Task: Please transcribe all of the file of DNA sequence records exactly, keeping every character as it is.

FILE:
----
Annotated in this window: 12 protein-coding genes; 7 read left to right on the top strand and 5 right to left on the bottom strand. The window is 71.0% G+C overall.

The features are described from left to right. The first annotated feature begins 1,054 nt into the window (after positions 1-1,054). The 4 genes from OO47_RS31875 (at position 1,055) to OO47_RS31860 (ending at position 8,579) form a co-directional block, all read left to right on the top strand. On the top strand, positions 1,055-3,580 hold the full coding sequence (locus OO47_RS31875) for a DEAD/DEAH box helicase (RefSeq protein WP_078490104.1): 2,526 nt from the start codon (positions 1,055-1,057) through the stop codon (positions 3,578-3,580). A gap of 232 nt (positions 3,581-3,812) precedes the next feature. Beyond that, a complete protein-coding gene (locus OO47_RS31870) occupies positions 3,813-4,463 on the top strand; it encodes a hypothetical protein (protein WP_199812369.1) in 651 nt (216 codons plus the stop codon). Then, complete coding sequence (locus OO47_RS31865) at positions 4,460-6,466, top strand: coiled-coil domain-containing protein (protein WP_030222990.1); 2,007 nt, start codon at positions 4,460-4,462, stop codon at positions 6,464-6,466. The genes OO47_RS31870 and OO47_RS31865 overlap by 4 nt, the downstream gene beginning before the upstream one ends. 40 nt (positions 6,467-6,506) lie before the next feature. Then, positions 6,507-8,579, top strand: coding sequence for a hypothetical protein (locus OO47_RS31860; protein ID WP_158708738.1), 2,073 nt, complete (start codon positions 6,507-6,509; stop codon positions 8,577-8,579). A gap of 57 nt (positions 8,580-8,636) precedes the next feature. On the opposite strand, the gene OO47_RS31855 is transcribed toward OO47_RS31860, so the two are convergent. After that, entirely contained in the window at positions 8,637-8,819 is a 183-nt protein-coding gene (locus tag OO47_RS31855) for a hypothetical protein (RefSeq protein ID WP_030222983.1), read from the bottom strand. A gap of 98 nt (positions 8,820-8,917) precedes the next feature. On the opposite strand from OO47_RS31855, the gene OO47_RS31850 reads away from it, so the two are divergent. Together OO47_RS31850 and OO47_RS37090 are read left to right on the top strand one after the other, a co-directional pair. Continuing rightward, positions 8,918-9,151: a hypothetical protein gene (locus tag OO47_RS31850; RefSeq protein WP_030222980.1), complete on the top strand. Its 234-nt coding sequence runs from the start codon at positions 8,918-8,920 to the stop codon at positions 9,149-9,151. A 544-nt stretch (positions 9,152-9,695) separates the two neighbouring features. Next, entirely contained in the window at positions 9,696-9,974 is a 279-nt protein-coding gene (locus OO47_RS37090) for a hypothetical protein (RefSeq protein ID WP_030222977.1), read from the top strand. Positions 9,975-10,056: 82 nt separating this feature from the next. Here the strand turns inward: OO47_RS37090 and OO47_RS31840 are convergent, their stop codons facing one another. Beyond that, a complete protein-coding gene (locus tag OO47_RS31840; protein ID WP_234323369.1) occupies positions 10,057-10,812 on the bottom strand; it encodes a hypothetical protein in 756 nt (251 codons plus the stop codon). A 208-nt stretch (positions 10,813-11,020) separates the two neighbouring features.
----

Annotated in this window: 12 protein-coding genes; 7 read left to right on the top strand and 5 right to left on the bottom strand. The window is 71.0% G+C overall.

The features are described from left to right. The first annotated feature begins 1,054 nt into the window (after positions 1-1,054). The 4 genes from OO47_RS31875 (at position 1,055) to OO47_RS31860 (ending at position 8,579) form a co-directional block, all read left to right on the top strand. On the top strand, positions 1,055-3,580 hold the full coding sequence (locus OO47_RS31875) for a DEAD/DEAH box helicase (RefSeq protein WP_078490104.1): 2,526 nt from the start codon (positions 1,055-1,057) through the stop codon (positions 3,578-3,580). A gap of 232 nt (positions 3,581-3,812) precedes the next feature. Beyond that, a complete protein-coding gene (locus OO47_RS31870) occupies positions 3,813-4,463 on the top strand; it encodes a hypothetical protein (protein WP_199812369.1) in 651 nt (216 codons plus the stop codon). Then, complete coding sequence (locus OO47_RS31865) at positions 4,460-6,466, top strand: coiled-coil domain-containing protein (protein WP_030222990.1); 2,007 nt, start codon at positions 4,460-4,462, stop codon at positions 6,464-6,466. The genes OO47_RS31870 and OO47_RS31865 overlap by 4 nt, the downstream gene beginning before the upstream one ends. 40 nt (positions 6,467-6,506) lie before the next feature. Then, positions 6,507-8,579, top strand: coding sequence for a hypothetical protein (locus OO47_RS31860; protein ID WP_158708738.1), 2,073 nt, complete (start codon positions 6,507-6,509; stop codon positions 8,577-8,579). A gap of 57 nt (positions 8,580-8,636) precedes the next feature. On the opposite strand, the gene OO47_RS31855 is transcribed toward OO47_RS31860, so the two are convergent. After that, entirely contained in the window at positions 8,637-8,819 is a 183-nt protein-coding gene (locus tag OO47_RS31855) for a hypothetical protein (RefSeq protein ID WP_030222983.1), read from the bottom strand. A gap of 98 nt (positions 8,820-8,917) precedes the next feature. On the opposite strand from OO47_RS31855, the gene OO47_RS31850 reads away from it, so the two are divergent. Together OO47_RS31850 and OO47_RS37090 are read left to right on the top strand one after the other, a co-directional pair. Continuing rightward, positions 8,918-9,151: a hypothetical protein gene (locus tag OO47_RS31850; RefSeq protein WP_030222980.1), complete on the top strand. Its 234-nt coding sequence runs from the start codon at positions 8,918-8,920 to the stop codon at positions 9,149-9,151. A 544-nt stretch (positions 9,152-9,695) separates the two neighbouring features. Next, entirely contained in the window at positions 9,696-9,974 is a 279-nt protein-coding gene (locus OO47_RS37090) for a hypothetical protein (RefSeq protein ID WP_030222977.1), read from the top strand. Positions 9,975-10,056: 82 nt separating this feature from the next. Here the strand turns inward: OO47_RS37090 and OO47_RS31840 are convergent, their stop codons facing one another. Beyond that, a complete protein-coding gene (locus tag OO47_RS31840; protein ID WP_234323369.1) occupies positions 10,057-10,812 on the bottom strand; it encodes a hypothetical protein in 756 nt (251 codons plus the stop codon). A 208-nt stretch (positions 10,813-11,020) separates the two neighbouring features.